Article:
Chapter 4: Construction Details, Section 52: Reinforcement
Section 52 Reinforcement
Section 52, “Reinforcement,” of the Standard Specifications provides requirements for fabricating and placing reinforcement. Items used for reinforcement include bars, welded wire, and wire. For details about reinforcement, refer to Structure Construction’s Bridge Construction Records and Procedures manual at:
Refer to the contract specifications, Sections 3-604, “Buy America,” and 6-202, “Responsibilities for Acceptance of Manufactured or Fabricated Materials and Products,” of this manual regarding Buy America requirements. Requirements for mandatory use of domestic materials are found in Section 6-1.04, “Buy America,” of the Standard Specifications.
Refer to Section 6-1.06, “Buy Clean California Act” (California Public Contract Code, Sections 3500, 3501, and 3503), of the contract specifications and Section 3-606, “Buy Clean California Act,” of this manual for material requirements including environmental product declaration submittal requirements.
Materials Engineering and Testing Services (METS) is responsible for monitoring reinforcement materials at the source of supply. The fabricator will provide a certificate of compliance with shipments of reinforcement delivered to the job site.
Before work begins, do the following:
- Verify that Form CEM-3101, “Notice of Materials to Be Used,” includes reinforcement materials. Refer to Section 6-202, “Responsibilities for Acceptance of Manufactured or Fabricated Materials and Products,” of this manual for additional information.
- For each lot of material delivered to the project, require the contractor to conform to Section 6-2.03C, “Certificates of Compliance,” of the Standard Specifications.
- Inspect hook details to ensure they conform to specifications. Refer to the Bridge Construction Records and Procedures manual, Vol. 2, Section 165, for hook details. Also, examine the bars to detect damage from bending, for example, kinks or cracking of the steel on the surfaces of the hooks.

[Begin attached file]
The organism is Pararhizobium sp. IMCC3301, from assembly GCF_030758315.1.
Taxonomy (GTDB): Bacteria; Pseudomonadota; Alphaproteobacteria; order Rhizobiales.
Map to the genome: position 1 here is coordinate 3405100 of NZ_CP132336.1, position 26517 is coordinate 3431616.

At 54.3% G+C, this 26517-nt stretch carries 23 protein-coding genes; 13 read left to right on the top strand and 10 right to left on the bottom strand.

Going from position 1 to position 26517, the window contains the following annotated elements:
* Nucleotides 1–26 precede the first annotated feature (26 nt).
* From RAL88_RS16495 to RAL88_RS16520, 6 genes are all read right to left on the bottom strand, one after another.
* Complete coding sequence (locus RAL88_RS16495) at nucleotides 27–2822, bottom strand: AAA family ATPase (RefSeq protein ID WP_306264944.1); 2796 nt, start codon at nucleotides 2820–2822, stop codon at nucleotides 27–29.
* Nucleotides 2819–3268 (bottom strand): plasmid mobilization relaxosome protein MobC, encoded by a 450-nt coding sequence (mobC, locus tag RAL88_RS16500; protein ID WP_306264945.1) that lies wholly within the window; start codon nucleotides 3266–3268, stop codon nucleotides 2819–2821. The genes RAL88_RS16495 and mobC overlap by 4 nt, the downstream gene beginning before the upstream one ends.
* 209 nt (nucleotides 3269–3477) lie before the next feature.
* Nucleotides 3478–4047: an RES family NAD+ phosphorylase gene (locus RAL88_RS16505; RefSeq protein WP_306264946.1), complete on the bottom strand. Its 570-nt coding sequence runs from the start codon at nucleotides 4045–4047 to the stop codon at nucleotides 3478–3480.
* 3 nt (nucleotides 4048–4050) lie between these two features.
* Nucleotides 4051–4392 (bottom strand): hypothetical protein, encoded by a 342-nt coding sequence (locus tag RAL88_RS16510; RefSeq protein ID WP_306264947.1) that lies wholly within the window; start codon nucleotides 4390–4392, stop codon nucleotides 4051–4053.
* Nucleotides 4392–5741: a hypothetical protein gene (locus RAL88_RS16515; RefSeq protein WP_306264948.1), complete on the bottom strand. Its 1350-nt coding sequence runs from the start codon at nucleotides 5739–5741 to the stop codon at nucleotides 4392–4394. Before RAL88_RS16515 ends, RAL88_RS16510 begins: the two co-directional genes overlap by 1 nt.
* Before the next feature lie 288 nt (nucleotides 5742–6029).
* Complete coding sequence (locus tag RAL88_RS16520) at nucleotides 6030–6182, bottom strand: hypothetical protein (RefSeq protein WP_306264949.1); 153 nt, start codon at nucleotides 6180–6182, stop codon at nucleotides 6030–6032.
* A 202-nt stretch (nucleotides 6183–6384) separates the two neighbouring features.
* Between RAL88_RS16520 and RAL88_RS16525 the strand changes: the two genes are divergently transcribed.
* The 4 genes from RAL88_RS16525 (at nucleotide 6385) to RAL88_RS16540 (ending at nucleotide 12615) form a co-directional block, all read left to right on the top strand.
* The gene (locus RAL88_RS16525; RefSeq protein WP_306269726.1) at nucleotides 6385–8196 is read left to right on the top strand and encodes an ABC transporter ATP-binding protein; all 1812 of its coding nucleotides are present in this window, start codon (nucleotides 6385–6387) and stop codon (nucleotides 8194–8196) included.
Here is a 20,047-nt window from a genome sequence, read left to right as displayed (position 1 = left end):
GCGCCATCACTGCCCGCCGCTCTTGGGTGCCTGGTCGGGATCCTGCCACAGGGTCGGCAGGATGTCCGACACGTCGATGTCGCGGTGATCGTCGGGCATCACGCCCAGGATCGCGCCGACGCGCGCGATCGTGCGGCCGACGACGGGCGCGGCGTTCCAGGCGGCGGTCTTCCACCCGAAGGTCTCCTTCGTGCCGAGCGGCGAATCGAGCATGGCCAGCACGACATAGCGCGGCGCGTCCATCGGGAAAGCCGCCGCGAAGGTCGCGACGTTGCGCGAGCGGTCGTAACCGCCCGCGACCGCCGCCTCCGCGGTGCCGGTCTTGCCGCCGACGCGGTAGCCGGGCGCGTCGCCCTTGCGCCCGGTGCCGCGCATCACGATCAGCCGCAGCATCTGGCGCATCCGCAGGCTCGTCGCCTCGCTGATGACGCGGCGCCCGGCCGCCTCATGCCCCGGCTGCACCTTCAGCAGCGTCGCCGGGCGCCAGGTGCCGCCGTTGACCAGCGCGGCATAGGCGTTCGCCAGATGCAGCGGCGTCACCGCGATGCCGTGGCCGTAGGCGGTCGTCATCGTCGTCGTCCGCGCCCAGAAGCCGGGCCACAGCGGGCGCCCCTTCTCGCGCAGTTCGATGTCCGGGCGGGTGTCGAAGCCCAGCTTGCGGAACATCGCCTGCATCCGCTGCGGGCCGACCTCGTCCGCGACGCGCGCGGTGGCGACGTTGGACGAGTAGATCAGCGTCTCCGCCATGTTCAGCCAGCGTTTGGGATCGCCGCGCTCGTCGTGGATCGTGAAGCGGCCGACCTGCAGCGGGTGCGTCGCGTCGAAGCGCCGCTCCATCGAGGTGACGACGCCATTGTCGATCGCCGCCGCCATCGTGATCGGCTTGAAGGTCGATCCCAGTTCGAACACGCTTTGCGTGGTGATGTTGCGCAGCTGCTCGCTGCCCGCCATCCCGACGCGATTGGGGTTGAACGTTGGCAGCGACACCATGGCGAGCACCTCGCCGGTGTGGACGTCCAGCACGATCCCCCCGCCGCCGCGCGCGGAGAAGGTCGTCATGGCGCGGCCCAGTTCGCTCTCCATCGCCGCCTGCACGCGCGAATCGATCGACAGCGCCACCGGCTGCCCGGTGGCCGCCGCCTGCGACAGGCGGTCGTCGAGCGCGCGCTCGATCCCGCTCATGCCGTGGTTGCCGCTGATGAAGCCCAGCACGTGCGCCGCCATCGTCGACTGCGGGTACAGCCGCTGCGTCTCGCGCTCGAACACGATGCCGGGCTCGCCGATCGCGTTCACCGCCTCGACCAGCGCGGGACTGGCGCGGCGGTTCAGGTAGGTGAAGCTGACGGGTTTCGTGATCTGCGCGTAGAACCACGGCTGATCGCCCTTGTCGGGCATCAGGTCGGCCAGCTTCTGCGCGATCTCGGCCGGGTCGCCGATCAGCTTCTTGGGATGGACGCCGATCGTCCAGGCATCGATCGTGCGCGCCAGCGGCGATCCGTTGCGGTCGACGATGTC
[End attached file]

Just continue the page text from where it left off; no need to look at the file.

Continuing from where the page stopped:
- Check that steel does not have mortar, oil, dirt, excessive mill scale, scabby rust, or other harmful coatings. Decide whether these coatings will destroy or reduce bonding. If cleaning is necessary, advise the contractor.
- Check some of the ends of larger bars to detect any evidence of piping, which is a cavity in the core of a bar. Also check for such rolling defects as scabs, seams, and laminations.
- As specified in Section 52-2.02, “Epoxy-Coated Reinforcement,” of the Standard Specifications, require repair or replacement of damaged epoxy-coated, bar reinforcing steel.
- Note the following:
- The contractor may substitute welded wire reinforcement for bar reinforcement in certain concrete work as specified in the Standard Specifications; however, welded wire may not be substituted for epoxy-coated reinforcement. Section 165, “Reinforcing Steel,” of the Bridge Construction Records and Procedures manual, Vol. 2, contains information that may be used to determine equivalent areas of the steel.
- Steel lists are required only if specifically requested by the engineer. It is Caltrans policy to not request such lists except for specific reasons, as described in Section 52, “Reinforcement,” of the Standard Specifications.
- Steel lists are not to be requested for the convenience of assistant resident engineers in checking items such as sizes, dimensions, locations, clearances, and coverages. The contract plans and specifications serve this purpose.
- Before allowing butt welding to splice bar reinforcement, refer to the contract documents and Section 180, “Welding,” of the Bridge Construction Records and Procedures manual, Vol. 2.
- Before allowing mechanical splicing of bar reinforcing steel, refer to the contract documents and Section 165 of the Bridge Construction Records and Procedures manual, Vol. 2.
During the course of work, do the following:
- Examine the rolled-in grade marks to verify the contractor is using the specified grade of reinforcing steel for the given structure. Refer to Section 165, “Reinforcing Steel,” of the Bridge Construction Records and Procedures manual, Vol. 2, for information about identifying marks on American-made bar reinforcing steel.